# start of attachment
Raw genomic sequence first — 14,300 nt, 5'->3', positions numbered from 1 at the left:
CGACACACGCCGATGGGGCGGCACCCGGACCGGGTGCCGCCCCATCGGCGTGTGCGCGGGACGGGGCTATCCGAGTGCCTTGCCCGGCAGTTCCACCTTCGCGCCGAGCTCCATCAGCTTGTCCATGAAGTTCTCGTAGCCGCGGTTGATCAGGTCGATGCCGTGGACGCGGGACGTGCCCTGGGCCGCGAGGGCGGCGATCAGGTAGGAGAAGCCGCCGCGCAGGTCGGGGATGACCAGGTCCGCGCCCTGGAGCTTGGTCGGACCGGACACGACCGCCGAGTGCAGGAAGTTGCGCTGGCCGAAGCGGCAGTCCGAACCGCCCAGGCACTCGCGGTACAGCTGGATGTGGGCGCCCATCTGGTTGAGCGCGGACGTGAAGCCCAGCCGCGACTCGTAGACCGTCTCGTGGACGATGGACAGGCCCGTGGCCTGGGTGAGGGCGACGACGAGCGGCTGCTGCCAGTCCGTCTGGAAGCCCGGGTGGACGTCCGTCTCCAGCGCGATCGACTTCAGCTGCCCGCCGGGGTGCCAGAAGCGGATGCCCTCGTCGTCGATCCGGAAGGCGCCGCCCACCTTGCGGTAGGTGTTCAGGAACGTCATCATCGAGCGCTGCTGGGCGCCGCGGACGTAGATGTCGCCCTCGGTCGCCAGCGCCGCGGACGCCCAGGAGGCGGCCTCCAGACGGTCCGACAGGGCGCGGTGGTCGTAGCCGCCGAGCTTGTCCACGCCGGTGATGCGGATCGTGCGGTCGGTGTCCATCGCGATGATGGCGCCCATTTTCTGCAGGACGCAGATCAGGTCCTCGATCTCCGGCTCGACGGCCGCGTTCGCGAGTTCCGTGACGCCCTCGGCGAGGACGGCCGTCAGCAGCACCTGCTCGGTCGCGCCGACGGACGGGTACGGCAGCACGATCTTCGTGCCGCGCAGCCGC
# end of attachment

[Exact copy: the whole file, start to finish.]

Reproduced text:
Raw genomic sequence first — 14,300 nt, 5'->3', positions numbered from 1 at the left:
CGACACACGCCGATGGGGCGGCACCCGGACCGGGTGCCGCCCCATCGGCGTGTGCGCGGGACGGGGCTATCCGAGTGCCTTGCCCGGCAGTTCCACCTTCGCGCCGAGCTCCATCAGCTTGTCCATGAAGTTCTCGTAGCCGCGGTTGATCAGGTCGATGCCGTGGACGCGGGACGTGCCCTGGGCCGCGAGGGCGGCGATCAGGTAGGAGAAGCCGCCGCGCAGGTCGGGGATGACCAGGTCCGCGCCCTGGAGCTTGGTCGGACCGGACACGACCGCCGAGTGCAGGAAGTTGCGCTGGCCGAAGCGGCAGTCCGAACCGCCCAGGCACTCGCGGTACAGCTGGATGTGGGCGCCCATCTGGTTGAGCGCGGACGTGAAGCCCAGCCGCGACTCGTAGACCGTCTCGTGGACGATGGACAGGCCCGTGGCCTGGGTGAGGGCGACGACGAGCGGCTGCTGCCAGTCCGTCTGGAAGCCCGGGTGGACGTCCGTCTCCAGCGCGATCGACTTCAGCTGCCCGCCGGGGTGCCAGAAGCGGATGCCCTCGTCGTCGATCCGGAAGGCGCCGCCCACCTTGCGGTAGGTGTTCAGGAACGTCATCATCGAGCGCTGCTGGGCGCCGCGGACGTAGATGTCGCCCTCGGTCGCCAGCGCCGCGGACGCCCAGGAGGCGGCCTCCAGACGGTCCGACAGGGCGCGGTGGTCGTAGCCGCCGAGCTTGTCCACGCCGGTGATGCGGATCGTGCGGTCGGTGTCCATCGCGATGATGGCGCCCATTTTCTGCAGGACGCAGATCAGGTCCTCGATCTCCGGCTCGACGGCCGCGTTCGCGAGTTCCGTGACGCCCTCGGCGAGGACGGCCGTCAGCAGCACCTGCTCGGTCGCGCCGACGGACGGGTACGGCAGCACGATCTTCGTGCCGCGCAGCCGC